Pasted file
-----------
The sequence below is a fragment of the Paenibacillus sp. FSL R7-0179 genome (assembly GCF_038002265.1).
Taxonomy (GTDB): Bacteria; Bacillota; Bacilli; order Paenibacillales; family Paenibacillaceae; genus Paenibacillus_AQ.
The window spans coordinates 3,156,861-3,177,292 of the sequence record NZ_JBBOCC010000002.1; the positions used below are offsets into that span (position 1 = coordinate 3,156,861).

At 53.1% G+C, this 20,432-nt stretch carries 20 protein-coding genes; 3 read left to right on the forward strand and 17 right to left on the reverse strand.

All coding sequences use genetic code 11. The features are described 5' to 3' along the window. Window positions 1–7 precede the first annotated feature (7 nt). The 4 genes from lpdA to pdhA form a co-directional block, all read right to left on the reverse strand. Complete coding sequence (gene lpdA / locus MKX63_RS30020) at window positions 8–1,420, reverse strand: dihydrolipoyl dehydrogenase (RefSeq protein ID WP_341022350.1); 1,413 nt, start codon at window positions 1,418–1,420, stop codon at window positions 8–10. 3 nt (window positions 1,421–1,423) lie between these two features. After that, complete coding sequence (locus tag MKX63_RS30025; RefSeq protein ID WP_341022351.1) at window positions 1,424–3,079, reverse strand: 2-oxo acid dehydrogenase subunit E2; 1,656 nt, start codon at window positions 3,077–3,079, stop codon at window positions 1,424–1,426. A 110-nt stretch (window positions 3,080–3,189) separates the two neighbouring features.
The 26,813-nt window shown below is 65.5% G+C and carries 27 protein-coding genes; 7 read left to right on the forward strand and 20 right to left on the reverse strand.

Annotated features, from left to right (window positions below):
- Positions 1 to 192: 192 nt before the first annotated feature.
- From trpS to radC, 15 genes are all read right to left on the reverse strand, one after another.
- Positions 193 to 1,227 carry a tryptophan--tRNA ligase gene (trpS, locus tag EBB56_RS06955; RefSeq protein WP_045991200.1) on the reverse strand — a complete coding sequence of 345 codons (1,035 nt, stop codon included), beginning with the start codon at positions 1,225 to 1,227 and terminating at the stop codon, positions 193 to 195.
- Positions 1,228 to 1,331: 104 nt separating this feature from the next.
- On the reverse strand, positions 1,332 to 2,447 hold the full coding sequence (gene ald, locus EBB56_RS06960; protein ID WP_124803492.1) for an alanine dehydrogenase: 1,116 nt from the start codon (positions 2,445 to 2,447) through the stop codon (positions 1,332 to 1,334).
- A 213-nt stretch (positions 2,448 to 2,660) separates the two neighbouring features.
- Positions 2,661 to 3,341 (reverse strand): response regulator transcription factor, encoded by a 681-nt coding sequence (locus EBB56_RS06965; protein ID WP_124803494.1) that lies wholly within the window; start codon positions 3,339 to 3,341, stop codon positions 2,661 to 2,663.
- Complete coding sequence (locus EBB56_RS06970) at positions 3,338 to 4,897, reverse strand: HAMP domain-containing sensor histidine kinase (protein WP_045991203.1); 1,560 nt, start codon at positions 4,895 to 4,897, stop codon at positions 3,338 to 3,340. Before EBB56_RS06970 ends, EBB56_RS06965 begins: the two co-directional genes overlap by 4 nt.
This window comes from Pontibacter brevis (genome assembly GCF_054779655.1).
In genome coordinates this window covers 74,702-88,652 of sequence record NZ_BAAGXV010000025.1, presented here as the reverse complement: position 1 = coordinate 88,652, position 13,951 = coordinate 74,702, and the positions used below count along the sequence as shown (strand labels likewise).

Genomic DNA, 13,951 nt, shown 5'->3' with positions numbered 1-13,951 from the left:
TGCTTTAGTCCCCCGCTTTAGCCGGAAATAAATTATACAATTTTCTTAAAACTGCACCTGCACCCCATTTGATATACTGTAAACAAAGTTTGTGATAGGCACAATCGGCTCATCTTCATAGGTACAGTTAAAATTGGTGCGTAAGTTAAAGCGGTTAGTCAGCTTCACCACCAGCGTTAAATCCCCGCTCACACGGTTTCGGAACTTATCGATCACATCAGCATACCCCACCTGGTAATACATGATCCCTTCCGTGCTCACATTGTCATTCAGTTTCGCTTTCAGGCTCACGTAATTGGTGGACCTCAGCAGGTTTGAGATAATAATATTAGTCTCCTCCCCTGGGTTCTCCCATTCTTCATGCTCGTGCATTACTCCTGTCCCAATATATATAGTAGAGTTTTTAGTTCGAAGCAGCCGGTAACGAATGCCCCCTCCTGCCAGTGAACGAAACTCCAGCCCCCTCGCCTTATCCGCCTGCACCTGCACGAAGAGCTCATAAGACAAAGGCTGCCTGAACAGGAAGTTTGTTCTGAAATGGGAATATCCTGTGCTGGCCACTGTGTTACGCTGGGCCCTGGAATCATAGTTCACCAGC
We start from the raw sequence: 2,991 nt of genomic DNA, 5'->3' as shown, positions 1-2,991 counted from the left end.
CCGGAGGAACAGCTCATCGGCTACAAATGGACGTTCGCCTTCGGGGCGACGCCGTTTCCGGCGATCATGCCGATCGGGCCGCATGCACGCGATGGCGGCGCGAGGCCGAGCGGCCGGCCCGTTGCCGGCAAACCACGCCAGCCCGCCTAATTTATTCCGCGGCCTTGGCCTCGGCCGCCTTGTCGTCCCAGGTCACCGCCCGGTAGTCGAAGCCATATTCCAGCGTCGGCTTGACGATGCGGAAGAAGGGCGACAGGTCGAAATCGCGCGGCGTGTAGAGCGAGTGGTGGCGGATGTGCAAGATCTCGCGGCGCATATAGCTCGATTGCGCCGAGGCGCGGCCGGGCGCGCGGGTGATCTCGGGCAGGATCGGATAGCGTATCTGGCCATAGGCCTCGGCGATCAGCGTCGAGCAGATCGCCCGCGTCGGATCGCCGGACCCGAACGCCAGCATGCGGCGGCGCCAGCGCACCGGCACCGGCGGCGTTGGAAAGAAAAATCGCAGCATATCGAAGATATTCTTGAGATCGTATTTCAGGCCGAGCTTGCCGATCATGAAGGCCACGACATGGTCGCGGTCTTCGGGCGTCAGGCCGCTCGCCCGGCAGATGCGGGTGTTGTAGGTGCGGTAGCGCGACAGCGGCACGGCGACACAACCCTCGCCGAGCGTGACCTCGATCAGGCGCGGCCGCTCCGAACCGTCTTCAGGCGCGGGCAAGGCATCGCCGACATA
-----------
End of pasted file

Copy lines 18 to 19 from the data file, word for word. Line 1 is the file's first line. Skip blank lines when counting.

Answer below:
Genomic DNA, 13,951 nt, shown 5'->3' with positions numbered 1-13,951 from the left:
TGCTTTAGTCCCCCGCTTTAGCCGGAAATAAATTATACAATTTTCTTAAAACTGCACCTGCACCCCATTTGATATACTGTAAACAAAGTTTGTGATAGGCACAATCGGCTCATCTTCATAGGTACAGTTAAAATTGGTGCGTAAGTTAAAGCGGTTAGTCAGCTTCACCACCAGCGTTAAATCCCCGCTCACACGGTTTCGGAACTTATCGATCACATCAGCATACCCCACCTGGTAATACATGATCCCTTCCGTGCTCACATTGTCATTCAGTTTCGCTTTCAGGCTCACGTAATTGGTGGACCTCAGCAGGTTTGAGATAATAATATTAGTCTCCTCCCCTGGGTTCTCCCATTCTTCATGCTCGTGCATTACTCCTGTCCCAATATATATAGTAGAGTTTTTAGTTCGAAGCAGCCGGTAACGAATGCCCCCTCCTGCCAGTGAACGAAACTCCAGCCCCCTCGCCTTATCCGCCTGCACCTGCACGAAGAGCTCATAAGACAAAGGCTGCCTGAACAGGAAGTTTGTTCTGAAATGGGAATATCCTGTGCTGGCCACTGTGTTACGCTGGGCCCTGGAATCATAGTTCACCAGC